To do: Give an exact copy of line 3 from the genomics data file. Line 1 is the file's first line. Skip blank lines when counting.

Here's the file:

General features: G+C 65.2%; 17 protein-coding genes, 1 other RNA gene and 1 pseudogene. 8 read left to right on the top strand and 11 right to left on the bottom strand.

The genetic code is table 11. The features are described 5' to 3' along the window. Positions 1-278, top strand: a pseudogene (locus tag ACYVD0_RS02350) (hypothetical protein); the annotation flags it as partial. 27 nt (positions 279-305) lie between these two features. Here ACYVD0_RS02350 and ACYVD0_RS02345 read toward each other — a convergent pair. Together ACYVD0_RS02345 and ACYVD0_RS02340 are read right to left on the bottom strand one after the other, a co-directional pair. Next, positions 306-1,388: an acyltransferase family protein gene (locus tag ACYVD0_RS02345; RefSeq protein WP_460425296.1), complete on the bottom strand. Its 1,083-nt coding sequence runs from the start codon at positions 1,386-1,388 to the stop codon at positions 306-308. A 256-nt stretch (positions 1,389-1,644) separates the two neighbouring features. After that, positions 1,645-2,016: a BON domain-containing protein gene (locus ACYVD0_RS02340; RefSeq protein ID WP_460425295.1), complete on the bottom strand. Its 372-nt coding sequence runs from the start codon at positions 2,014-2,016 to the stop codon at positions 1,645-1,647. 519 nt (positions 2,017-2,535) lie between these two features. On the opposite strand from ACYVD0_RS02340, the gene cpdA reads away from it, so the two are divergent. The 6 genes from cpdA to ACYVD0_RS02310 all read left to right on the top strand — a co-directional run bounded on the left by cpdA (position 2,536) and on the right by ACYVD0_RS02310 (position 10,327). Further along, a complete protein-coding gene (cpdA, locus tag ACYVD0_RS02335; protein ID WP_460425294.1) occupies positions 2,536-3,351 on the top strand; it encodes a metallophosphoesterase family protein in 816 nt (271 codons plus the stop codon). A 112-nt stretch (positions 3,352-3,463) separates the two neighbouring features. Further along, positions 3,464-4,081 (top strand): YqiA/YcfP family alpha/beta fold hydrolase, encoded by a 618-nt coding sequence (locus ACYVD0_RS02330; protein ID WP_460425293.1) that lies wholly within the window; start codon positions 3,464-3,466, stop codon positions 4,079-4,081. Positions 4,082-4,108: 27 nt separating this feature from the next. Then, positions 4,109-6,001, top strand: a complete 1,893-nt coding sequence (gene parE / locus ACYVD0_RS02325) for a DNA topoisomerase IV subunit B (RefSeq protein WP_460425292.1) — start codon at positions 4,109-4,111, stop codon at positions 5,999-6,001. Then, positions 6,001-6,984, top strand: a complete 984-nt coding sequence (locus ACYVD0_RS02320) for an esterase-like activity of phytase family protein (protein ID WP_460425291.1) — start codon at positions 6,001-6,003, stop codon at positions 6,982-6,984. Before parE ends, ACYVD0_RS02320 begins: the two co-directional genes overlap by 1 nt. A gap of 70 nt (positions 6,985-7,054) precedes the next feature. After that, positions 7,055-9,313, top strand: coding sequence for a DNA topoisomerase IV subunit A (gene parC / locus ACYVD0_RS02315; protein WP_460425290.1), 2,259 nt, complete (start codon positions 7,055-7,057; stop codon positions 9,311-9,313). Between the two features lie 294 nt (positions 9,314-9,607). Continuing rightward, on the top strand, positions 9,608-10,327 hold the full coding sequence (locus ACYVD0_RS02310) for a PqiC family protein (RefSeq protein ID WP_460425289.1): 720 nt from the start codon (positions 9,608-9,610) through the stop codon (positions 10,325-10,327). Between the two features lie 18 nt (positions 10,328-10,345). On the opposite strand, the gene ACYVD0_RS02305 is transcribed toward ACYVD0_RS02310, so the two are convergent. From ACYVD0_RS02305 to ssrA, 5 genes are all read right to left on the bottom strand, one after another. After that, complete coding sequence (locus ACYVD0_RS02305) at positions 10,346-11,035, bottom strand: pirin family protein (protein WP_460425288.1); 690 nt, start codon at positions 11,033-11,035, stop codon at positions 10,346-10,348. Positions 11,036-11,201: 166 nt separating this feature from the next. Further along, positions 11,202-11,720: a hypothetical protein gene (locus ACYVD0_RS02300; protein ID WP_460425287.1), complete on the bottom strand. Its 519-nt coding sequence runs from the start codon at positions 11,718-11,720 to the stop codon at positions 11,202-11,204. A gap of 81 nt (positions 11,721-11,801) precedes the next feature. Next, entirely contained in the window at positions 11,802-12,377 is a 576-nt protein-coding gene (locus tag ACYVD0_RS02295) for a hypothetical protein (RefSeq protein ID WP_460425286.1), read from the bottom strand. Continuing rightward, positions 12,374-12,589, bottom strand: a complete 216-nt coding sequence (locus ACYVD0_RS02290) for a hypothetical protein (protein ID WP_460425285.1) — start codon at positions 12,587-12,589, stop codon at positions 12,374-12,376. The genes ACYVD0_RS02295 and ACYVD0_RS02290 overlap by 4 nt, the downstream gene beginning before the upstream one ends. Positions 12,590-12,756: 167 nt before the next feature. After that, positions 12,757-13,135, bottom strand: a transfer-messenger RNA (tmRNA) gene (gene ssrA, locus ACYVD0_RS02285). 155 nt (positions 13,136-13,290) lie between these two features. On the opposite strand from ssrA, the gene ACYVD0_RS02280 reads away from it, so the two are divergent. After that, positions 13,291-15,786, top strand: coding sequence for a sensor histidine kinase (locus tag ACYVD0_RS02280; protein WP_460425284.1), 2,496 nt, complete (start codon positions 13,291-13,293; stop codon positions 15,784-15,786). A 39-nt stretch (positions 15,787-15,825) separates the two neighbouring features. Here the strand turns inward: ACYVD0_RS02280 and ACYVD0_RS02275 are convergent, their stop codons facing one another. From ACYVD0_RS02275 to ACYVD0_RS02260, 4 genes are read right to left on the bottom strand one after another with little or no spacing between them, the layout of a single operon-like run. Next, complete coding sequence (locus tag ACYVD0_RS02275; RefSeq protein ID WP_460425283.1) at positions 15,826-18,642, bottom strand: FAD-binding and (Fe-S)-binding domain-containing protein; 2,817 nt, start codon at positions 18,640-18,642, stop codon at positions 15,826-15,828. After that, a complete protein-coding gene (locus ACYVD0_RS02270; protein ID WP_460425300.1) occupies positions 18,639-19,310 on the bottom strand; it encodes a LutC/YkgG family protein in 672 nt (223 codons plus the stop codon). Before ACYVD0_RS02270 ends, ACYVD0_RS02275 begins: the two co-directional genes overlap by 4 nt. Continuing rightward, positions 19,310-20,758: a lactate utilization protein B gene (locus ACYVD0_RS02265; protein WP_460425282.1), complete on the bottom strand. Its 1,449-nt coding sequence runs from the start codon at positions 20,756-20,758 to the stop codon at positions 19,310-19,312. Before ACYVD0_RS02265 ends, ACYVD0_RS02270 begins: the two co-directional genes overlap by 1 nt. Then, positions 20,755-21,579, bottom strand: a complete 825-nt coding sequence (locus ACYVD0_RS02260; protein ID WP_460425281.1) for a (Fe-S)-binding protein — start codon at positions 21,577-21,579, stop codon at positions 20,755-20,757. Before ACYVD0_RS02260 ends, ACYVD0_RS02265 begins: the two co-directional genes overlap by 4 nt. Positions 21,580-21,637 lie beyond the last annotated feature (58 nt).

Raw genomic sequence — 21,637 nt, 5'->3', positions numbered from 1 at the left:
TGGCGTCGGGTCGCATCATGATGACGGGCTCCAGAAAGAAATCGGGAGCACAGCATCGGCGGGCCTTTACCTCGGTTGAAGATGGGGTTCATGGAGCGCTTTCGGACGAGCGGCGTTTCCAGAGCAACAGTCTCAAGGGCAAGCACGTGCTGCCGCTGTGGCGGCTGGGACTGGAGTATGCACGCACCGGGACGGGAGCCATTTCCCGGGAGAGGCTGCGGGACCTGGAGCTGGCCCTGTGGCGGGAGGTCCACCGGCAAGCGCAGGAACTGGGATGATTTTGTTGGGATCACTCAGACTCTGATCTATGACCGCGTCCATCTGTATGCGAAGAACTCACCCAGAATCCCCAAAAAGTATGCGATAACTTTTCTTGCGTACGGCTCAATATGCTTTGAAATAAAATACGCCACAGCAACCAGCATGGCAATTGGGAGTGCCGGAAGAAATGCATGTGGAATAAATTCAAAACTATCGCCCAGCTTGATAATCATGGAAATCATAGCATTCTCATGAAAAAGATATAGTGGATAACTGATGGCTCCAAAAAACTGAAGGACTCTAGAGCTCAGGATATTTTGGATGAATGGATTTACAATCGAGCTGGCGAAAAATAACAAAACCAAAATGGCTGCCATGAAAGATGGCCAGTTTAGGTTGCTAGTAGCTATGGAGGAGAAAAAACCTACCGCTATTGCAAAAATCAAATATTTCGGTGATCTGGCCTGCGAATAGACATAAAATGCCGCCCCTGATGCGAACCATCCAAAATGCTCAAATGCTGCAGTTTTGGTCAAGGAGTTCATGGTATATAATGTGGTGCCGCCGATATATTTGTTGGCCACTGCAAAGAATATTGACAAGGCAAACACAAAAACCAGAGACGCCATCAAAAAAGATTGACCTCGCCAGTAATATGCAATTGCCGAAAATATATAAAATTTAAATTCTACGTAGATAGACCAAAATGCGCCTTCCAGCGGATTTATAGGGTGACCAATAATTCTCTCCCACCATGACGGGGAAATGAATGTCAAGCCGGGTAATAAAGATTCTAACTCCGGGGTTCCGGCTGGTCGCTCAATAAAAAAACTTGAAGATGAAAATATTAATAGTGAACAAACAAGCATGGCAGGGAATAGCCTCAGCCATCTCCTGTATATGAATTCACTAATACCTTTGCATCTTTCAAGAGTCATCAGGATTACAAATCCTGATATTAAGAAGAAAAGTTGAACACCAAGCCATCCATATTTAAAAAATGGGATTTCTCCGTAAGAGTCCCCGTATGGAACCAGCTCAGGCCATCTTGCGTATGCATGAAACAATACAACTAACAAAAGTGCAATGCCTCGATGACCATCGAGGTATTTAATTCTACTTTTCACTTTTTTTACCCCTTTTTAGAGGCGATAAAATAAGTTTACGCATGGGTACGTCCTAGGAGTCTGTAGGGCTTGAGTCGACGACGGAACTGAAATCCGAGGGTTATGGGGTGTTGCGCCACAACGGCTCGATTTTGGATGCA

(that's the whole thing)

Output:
Raw genomic sequence — 21,637 nt, 5'->3', positions numbered from 1 at the left: